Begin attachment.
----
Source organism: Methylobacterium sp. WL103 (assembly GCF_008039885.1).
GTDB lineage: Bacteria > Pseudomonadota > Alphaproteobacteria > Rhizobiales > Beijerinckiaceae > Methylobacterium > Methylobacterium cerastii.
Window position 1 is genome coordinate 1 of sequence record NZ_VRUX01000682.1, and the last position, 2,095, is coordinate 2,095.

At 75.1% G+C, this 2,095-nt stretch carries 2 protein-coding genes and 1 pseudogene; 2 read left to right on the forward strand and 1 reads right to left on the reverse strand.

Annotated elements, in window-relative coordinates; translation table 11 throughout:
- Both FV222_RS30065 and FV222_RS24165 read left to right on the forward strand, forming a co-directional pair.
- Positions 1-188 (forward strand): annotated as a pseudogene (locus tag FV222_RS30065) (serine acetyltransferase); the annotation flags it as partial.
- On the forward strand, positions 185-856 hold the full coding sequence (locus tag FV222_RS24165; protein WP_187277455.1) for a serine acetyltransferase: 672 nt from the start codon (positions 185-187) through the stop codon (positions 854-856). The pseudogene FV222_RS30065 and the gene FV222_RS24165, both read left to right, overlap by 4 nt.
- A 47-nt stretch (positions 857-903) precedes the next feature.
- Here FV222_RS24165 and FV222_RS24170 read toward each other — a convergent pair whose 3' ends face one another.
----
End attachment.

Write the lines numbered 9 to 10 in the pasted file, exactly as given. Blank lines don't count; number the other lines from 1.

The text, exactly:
- A 47-nt stretch (positions 857-903) precedes the next feature.
- Here FV222_RS24165 and FV222_RS24170 read toward each other — a convergent pair whose 3' ends face one another.